The first quantum project component, Quantum Compositor, has just landed in the latest Firefox Nightly version (currently on 52).
Project Quantum is Mozilla’s attempt to create a next-generation web engine. We talked about project quantum when it was revealed by Mozilla two weeks ago.
Quantum is a large project that is all about parallelism and using modern hardware features. It has a number of components adopted from the Servo project.
Mozilla hopes that the quantum components will improve Firefox performance and the user experience significantly and noticeably. Websites should load faster, user interaction with sites and the browser are smoother and better, and animations will be a lot smoother than they are right now in all browsers.
Firefox Quantum Compositor
One of those components, Quantum Compositor, is now integrated in Firefox 52 nightly. The limitation right now is that it is only enabled on devices running Windows 7 or newer, and only if Direct3D 11 is supported.
Quantum Compositing is not feature-complete yet as noted on the Meta Bug.
We believe this has significant benefits for reliability/stability, as the more GPU work we can move out of the UI process, the less likely Firefox is to crash. D3D11 crashes and device resets will be much easier to handle as we can simply restart the GPU process if something goes wrong.
Initially we are only remoting composition – this prototype does not involve remoting rasterization, video acceleration, or GL commands. Firefox will still use the GPU in content processes, and the parent process in non-e10s mode (or in e10s mode when content is accelerated).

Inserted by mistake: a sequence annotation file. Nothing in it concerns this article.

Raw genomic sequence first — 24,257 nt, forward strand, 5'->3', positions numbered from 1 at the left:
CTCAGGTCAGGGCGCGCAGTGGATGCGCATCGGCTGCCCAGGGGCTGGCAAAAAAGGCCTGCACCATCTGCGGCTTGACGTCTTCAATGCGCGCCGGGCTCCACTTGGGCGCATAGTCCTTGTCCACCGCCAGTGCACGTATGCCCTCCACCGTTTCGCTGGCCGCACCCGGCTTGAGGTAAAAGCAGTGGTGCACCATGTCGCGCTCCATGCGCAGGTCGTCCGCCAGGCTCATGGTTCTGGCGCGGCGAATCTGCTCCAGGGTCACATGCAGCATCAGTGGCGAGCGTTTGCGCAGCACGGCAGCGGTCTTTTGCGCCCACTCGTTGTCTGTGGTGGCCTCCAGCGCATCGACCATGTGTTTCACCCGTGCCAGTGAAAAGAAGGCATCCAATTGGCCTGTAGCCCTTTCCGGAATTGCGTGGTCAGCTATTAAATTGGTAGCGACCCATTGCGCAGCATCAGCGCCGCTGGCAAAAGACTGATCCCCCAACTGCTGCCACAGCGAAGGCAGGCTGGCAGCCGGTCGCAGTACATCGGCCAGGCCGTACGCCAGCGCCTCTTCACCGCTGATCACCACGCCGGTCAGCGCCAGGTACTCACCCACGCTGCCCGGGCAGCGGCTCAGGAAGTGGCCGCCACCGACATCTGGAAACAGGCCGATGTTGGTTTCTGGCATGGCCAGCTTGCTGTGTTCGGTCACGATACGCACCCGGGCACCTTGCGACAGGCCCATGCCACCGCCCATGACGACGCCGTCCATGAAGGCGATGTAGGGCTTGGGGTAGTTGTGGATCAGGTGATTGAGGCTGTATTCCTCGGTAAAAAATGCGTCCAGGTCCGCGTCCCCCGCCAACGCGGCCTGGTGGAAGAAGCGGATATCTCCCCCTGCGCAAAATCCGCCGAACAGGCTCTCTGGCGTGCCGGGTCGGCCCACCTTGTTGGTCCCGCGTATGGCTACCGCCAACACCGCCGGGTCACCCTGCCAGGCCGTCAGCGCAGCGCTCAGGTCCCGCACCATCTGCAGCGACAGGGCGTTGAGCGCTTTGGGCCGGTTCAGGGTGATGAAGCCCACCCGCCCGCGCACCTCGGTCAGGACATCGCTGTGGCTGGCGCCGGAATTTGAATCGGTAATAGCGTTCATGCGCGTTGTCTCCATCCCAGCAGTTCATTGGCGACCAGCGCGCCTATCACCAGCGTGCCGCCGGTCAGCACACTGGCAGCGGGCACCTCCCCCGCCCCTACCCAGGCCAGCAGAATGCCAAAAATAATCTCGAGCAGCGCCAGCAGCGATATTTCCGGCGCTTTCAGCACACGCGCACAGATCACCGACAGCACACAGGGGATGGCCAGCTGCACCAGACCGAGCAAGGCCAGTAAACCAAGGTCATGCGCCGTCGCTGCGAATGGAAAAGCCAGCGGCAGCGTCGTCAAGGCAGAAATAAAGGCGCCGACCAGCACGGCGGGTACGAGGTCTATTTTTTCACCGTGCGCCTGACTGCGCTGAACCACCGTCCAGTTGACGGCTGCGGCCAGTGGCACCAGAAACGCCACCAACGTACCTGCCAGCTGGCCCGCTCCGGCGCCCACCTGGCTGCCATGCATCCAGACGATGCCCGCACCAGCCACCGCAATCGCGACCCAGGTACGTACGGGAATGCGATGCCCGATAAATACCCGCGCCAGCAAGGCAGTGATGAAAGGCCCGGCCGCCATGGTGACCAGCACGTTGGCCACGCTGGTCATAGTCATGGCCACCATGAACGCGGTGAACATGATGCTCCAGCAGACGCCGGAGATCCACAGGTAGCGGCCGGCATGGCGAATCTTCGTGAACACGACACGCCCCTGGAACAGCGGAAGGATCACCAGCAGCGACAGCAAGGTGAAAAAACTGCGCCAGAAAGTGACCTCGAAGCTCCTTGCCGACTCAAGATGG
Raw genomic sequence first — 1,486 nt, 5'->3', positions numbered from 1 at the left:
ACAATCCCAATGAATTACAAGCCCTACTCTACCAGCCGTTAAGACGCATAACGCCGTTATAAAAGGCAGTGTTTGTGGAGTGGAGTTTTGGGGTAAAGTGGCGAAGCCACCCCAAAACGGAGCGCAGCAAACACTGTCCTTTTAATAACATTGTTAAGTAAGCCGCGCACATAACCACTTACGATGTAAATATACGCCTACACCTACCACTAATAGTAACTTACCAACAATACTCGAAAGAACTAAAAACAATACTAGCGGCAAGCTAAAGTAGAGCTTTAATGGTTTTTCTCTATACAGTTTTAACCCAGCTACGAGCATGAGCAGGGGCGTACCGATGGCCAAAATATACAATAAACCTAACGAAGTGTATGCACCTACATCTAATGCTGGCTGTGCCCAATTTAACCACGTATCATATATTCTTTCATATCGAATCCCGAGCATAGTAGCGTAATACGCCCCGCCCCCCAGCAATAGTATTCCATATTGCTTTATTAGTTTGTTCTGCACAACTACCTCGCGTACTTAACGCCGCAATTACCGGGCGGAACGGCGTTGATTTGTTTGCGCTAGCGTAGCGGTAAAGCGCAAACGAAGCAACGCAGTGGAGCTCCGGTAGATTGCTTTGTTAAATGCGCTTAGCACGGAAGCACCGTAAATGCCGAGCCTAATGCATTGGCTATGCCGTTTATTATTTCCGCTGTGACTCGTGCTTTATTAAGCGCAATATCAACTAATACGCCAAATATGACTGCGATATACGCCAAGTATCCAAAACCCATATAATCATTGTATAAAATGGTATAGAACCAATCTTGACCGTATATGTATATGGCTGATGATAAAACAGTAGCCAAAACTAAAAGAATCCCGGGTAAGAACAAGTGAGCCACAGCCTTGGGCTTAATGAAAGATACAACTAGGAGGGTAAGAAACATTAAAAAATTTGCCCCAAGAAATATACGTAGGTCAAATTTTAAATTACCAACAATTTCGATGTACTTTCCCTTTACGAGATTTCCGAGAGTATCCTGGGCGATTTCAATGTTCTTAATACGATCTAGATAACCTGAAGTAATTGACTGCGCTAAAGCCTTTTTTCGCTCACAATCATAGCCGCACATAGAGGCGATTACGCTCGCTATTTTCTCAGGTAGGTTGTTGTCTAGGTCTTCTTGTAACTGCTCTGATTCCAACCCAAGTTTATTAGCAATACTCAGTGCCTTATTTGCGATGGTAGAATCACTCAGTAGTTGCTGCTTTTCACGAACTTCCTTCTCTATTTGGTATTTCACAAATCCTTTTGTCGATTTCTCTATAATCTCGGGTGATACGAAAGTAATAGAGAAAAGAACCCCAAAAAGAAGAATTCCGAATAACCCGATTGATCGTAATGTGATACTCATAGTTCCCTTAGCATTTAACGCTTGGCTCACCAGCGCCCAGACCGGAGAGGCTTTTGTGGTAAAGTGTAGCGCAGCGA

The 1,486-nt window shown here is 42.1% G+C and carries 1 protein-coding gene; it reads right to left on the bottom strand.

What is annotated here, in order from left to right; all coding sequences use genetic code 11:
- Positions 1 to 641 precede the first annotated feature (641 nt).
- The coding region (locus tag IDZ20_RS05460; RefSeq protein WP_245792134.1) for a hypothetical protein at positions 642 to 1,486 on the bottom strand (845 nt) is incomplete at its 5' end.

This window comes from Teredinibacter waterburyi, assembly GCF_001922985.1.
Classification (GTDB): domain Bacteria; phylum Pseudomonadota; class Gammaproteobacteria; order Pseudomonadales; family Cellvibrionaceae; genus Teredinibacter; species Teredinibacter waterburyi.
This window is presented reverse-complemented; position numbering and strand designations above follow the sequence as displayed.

You can verify if Quantum Compositor is used in your copy of Firefox Nightly by loading about:support in the browser’s address bar, and scrolling down to the Diagnostics section on the page that opens.
If you see the parameters GPUProcessPid and GPIPRocess on the page, Quantum Compositor is enabled.
Firefox’s compositor runs in its own process which you can verify by opening the Task Manager and looking at the process IDs of firefox.exe. You should see a matching process ID there which indicates that the browser’s compositor runs in its own process now.
Mozilla decided to use firefox.exe for that process to avoid issues with security software.
Side note: Quantum Compositor’s preference that determines whether it is enabled or not is layers.gpu-process.dev.enabled. Please note that this is not available in most Firefox versions right now. Eventually though it will become available in all.
The integration of the first Quantum component in Firefox marks an important step for the browser’s future. While Quantum Compositing won’t find its way in Firefox 52 Stable, it will land in Firefox Stable eventually.
Nightly users may experience issues with the Quantum Compositor but that is to be expected considering that Firefox Nightly is there exactly for that purpose (to iron out bugs and test features).
You can follow the integration process on [email protected]. Once all bugs are ironed out, Quantum Compositor will land in Firefox Stable. As far as other operating systems are concerned, those are not forgotten but information is scarce currently in regards to when the feature will land on those platforms. (via Sören Hentzschel)
Now You: What’s your take on Firefox’s next-gen Quantum Project?